Tribute (Robert Addison, July 1981 – July 2017)

A tribute to Robert ‘Bobby’ Addison, as read out at his service today.

It would be… incongruous to stand here and tell you all what an angelic life Bobby led. He was almost as well known by the local police as he was by us here today.

But, despite his misdemeanours and mistakes, it is no exaggeration to say that my brother had a huge impact on so many people’s lives, not least my own.

From my first days at school Bobby had my back. He, with our eldest brother Ian (RIP), dealt with a particularly annoying bully in ways that only an older brother can. He also took the piss in ways only an older brother can: with a delightful range of nicknames for me, all with a story… none of which I’m prepared to repeat to you now – I’ve enjoyed the reprieve since he left home.

When he wasn’t taking the mick, Bobby liked to get up to mischief. I remember one Christmas – I would have been around 7 years old – he showed me the present stash he’d discovered hidden behind a hole in the lining of mum & dad’s divan bed. I also remember the sweets and crisps he nicked from the shop where he and Ian did a paper round, but we probably shouldn’t talk about that.

Bobby bought me my first ever Terry Pratchett novel, inspiring a love for an author which endures both Pratchett’s death and Bobby’s – a love I’m sharing with my two children, thus influencing their little lives.

Bobby was unfailingly irresponsible with his life at times, ignoring danger and risk to tackle pursuits like climbing onto the rooves of high buildings, riding motorbikes at ridiculous speeds with barely any protection and, in one instance, using a rope swing over a drop at The Wrekin which seemed as deep as the Grand Canyon to me at the time.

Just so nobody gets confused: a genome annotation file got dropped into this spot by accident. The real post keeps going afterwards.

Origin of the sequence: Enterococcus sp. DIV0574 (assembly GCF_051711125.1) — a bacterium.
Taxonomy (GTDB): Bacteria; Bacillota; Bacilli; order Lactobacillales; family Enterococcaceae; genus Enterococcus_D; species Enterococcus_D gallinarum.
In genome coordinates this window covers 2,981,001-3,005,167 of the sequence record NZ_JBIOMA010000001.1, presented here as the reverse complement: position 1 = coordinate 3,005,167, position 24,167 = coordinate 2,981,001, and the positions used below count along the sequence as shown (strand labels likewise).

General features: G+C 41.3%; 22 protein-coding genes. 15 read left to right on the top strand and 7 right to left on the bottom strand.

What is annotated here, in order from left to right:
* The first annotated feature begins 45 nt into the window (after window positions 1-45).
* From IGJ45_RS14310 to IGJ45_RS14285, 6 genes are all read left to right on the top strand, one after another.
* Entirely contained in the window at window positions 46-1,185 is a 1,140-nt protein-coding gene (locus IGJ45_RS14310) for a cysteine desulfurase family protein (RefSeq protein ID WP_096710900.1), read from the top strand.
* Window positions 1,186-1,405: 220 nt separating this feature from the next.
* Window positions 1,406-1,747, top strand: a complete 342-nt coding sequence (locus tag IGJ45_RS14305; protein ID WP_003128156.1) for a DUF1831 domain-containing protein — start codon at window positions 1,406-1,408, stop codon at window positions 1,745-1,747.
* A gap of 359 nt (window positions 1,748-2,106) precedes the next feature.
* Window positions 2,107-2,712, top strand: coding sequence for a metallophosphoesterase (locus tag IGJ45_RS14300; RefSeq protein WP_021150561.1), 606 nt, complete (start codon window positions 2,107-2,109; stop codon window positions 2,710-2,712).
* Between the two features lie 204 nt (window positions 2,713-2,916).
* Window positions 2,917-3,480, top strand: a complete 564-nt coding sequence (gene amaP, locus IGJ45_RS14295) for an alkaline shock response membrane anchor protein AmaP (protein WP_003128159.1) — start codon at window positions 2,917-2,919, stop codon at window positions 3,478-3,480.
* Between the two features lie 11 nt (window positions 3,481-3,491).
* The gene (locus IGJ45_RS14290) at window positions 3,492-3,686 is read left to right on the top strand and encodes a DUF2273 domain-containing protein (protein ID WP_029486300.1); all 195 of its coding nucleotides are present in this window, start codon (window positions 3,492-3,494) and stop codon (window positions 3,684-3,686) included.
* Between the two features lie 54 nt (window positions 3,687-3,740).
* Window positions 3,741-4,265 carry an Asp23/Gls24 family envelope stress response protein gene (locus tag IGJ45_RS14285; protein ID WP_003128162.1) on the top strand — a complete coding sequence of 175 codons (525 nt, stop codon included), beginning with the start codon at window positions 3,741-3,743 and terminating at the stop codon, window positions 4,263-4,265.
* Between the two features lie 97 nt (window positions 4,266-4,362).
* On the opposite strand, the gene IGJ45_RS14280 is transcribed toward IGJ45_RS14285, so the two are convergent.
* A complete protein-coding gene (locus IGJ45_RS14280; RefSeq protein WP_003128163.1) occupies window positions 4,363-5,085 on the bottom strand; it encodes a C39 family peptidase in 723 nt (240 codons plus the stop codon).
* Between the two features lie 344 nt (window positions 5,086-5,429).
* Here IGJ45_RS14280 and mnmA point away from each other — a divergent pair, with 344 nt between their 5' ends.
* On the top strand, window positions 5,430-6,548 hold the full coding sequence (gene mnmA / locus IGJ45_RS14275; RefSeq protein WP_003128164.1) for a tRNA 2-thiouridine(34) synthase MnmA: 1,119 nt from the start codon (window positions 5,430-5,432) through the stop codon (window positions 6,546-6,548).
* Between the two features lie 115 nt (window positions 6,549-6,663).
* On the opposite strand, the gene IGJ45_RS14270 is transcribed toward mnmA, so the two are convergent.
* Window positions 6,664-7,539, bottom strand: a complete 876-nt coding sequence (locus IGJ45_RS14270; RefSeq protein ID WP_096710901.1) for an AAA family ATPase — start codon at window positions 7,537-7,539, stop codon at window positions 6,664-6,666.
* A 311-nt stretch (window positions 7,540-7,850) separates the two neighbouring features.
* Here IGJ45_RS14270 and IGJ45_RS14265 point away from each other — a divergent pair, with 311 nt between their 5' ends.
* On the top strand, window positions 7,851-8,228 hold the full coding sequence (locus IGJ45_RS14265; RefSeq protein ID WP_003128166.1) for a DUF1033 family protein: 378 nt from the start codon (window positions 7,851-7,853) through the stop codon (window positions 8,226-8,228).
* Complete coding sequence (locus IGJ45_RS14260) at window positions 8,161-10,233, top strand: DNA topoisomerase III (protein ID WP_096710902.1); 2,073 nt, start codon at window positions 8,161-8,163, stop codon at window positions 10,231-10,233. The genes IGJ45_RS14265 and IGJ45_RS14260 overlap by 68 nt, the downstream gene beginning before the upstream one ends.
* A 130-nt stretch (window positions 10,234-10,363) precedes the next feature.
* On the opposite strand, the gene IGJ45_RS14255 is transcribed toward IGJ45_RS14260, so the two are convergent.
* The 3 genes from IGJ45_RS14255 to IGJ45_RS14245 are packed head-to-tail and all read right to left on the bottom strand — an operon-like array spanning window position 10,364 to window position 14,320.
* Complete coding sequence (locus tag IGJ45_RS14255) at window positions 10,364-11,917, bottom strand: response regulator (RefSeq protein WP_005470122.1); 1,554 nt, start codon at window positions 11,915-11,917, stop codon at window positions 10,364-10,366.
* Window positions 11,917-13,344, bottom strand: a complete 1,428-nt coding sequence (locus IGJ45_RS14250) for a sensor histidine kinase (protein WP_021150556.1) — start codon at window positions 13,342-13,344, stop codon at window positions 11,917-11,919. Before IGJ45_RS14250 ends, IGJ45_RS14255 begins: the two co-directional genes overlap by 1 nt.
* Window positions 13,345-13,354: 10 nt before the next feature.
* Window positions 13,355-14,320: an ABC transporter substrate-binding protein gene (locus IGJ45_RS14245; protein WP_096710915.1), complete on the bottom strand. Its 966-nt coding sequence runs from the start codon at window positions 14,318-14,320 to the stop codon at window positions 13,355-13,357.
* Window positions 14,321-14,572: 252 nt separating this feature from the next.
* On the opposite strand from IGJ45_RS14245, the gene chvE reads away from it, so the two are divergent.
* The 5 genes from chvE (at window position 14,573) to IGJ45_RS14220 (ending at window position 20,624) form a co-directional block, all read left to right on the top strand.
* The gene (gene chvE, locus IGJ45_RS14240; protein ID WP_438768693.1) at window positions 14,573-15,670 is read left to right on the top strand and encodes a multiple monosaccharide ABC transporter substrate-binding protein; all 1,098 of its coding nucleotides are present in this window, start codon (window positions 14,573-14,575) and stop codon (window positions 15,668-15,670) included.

I mention these things not to glorify his pastimes, but because he encouraged me to do the same; to take risks, to try things, to be BRAVE. He was one of very few people in my life who didn’t stop me doing things because I’m a girl. He thought that if he could do it, I could too.

While his encouragement didn’t inspire me to chuck myself around on motorbikes or throw myself over drops the size of the Grand Canyon, it did inspire me to explore other “boy” things like video games and computing. It gave me the confidence in my abilities to forge a career in a male dominated industry – a career which has shaped my life, allowing me to run a successful business despite the doubters and “but you’re a girl” naysayers.

Finally, Bobby taught me one of the most important lessons of my life: he taught me forgiveness. He taught me that a person’s worth is not the sum of their mistakes, and that despite everything life throws at you, there is always good in everyone.

Terry Pratchett once wrote “no one is actually dead until the ripples they cause in the world die away”. I like to think that the ripples Bobby caused will outlive us all.

End of an Era, Goodbye Fudge

Things have been a bit shit in the jemjabella zoo/household recently.